Building Codes and Inspections/Bath Exhaust Fan


We are selling our home to a relocation company.  We had it inspected when we bought it seven years ago and no issues were sited with the exhaust fan that is installed in our windowless bathroom.  It is installed up on the wall near the ceiling and vents directly through an outside wall.  The inspector from the relocation company is telling us we have to remove it, re-install it on the ceiling, route the vent back out the wall, and then patch up the hole in the wall it was taken out of.  Stated it was not made to be in a "wet environment".    It is on the wall near the ceiling above and outside of the footprint of the bathtub/shower surround so I would not consider it a wet environment.  Is moving it a couple of inches upwards really going to make a difference here?

If there is in fact a shock hazard, I would replace the unit with a newer, safer unit in the same location, or add GFCI and arc fault circuit breaker protection to the circuit as is done in new homes. This would also be a good solution if the unit was installed illegally by a previous owner. I would probably do this anyway for additional protection even if the house was not sold.

I think it would be silly to do what the inspector said and create a hole which has to be patched inside and outside. That won't help the relocation company resell the house.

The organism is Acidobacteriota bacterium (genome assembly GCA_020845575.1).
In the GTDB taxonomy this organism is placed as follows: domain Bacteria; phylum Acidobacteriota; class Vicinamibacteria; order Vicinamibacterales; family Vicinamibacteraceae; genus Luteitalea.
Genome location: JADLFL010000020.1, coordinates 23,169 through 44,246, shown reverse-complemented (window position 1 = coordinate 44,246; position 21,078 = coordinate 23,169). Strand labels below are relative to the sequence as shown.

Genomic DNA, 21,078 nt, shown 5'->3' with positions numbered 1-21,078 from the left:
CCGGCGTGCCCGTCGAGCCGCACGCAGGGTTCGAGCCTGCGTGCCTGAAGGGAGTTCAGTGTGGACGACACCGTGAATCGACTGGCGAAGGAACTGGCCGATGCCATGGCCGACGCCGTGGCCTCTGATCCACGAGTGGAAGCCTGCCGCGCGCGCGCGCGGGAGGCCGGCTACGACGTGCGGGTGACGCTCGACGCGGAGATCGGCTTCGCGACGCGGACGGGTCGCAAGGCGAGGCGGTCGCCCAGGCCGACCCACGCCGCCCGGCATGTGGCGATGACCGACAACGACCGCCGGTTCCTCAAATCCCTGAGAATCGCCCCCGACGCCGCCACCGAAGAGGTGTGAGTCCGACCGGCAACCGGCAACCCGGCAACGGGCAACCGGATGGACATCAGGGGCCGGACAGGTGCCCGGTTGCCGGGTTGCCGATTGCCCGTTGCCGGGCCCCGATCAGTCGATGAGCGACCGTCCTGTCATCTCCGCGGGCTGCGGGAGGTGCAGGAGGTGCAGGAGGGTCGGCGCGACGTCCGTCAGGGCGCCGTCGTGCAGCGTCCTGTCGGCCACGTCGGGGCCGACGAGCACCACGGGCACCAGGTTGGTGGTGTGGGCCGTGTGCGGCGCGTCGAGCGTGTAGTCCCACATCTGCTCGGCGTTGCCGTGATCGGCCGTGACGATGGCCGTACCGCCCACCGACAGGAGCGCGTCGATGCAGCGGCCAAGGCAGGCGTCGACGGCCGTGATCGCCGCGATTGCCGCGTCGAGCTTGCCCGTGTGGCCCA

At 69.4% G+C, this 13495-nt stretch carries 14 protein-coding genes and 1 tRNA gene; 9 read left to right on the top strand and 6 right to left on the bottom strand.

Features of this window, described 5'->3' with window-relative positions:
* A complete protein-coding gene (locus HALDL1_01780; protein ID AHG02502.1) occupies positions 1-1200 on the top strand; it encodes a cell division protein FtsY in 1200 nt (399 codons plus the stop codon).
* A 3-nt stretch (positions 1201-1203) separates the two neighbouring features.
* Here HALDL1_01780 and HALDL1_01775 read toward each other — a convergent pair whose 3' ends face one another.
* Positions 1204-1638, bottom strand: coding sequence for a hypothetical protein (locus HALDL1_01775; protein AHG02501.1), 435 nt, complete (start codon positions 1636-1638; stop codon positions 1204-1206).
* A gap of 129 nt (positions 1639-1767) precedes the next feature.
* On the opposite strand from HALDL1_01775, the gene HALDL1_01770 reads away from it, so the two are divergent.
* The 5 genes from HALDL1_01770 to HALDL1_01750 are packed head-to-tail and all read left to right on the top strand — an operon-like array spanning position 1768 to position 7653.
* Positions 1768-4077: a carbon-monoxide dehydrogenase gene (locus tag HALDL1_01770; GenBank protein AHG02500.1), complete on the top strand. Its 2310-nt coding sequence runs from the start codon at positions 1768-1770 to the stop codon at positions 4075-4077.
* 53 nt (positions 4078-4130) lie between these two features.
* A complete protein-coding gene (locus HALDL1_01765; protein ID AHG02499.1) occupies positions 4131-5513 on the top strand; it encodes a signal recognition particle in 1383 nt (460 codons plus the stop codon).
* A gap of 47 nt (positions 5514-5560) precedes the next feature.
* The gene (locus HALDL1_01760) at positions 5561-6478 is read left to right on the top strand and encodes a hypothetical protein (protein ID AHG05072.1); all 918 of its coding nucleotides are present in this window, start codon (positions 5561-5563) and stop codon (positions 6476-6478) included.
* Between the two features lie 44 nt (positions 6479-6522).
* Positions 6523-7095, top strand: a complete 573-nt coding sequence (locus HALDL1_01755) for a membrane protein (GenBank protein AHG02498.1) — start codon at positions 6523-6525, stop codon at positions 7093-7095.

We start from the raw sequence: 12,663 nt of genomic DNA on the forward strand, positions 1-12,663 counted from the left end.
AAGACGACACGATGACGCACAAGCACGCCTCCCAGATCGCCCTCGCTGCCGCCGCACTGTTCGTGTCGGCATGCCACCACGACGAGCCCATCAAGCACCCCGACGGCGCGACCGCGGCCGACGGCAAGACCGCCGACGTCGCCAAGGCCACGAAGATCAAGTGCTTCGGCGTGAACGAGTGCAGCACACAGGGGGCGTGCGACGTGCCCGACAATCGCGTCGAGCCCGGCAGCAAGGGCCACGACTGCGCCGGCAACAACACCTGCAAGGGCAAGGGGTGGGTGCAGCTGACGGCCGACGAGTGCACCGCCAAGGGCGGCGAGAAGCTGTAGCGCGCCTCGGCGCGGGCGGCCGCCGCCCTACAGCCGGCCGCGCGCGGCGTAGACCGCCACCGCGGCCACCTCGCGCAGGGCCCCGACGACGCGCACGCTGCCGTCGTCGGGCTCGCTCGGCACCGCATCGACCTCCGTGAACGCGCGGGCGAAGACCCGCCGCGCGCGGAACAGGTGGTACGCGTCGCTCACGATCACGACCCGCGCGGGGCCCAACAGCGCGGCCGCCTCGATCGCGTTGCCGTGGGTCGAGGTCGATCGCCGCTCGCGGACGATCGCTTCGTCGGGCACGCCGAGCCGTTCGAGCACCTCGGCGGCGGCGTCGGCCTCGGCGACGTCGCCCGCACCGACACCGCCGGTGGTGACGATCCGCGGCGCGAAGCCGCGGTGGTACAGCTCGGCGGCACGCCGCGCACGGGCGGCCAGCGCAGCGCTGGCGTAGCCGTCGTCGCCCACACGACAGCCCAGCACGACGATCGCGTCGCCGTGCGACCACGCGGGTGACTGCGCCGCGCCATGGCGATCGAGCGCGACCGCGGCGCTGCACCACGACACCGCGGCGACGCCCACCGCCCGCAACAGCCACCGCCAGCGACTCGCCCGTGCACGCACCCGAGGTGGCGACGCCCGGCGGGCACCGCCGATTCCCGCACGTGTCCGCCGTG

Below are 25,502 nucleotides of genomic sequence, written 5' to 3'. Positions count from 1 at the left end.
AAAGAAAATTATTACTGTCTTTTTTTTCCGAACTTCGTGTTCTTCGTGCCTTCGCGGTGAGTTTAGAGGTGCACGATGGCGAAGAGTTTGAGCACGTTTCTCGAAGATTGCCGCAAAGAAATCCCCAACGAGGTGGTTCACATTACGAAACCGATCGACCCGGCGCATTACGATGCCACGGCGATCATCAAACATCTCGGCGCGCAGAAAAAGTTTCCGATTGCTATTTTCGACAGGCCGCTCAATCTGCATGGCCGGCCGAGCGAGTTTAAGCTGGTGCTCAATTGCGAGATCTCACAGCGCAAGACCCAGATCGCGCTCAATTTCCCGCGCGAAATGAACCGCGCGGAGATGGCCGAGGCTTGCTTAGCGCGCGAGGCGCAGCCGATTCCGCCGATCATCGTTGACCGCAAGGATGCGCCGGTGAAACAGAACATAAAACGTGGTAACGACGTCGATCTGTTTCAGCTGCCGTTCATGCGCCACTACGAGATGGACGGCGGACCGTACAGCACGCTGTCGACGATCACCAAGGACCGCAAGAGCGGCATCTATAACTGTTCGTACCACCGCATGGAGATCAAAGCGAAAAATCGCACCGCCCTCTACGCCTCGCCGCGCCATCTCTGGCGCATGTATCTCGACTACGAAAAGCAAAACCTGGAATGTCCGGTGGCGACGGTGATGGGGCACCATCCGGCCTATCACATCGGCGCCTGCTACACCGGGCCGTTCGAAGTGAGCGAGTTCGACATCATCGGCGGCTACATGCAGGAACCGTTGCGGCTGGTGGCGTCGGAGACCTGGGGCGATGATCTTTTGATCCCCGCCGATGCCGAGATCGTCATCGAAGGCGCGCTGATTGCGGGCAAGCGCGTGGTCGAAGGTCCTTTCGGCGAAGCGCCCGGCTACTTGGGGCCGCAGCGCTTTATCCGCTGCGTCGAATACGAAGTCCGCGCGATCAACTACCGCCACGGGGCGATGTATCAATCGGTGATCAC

With an existing building built legally, the condition can usually remain unless a permit is taken out for renovations to prompt an upgrade to the newer code requirements if a change was made over the years.

In my state, a private inspector can't do code inspections because they are not certified or employed by the municipality. They just reflect the condition to potential buyers and educate them on life spans of the building's elements. There's no mandate to do anything a private home inspector says, as far as I know.  You can always let the relocation company fix it if they want it fixed.  

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Keith Fuller


I'm an ICC Certified Master Code Professional fielding general building code questions. My experience has been heavy in fire related issues.


I've been employed since 1985 as an inspector and plan reviewer, and am a municipal Assistant Building Official and Deputy fire Marshal. I've had fire service experience since 1972, having served as a three time Fire Chief and Fire Marshal in years past. The increasing workload, mandatory certifications, and continuing education requirements in recent years have caused me to concentrate my efforts on code related issues. I hold national fire service certifications as well.

ICC Master Code Professional

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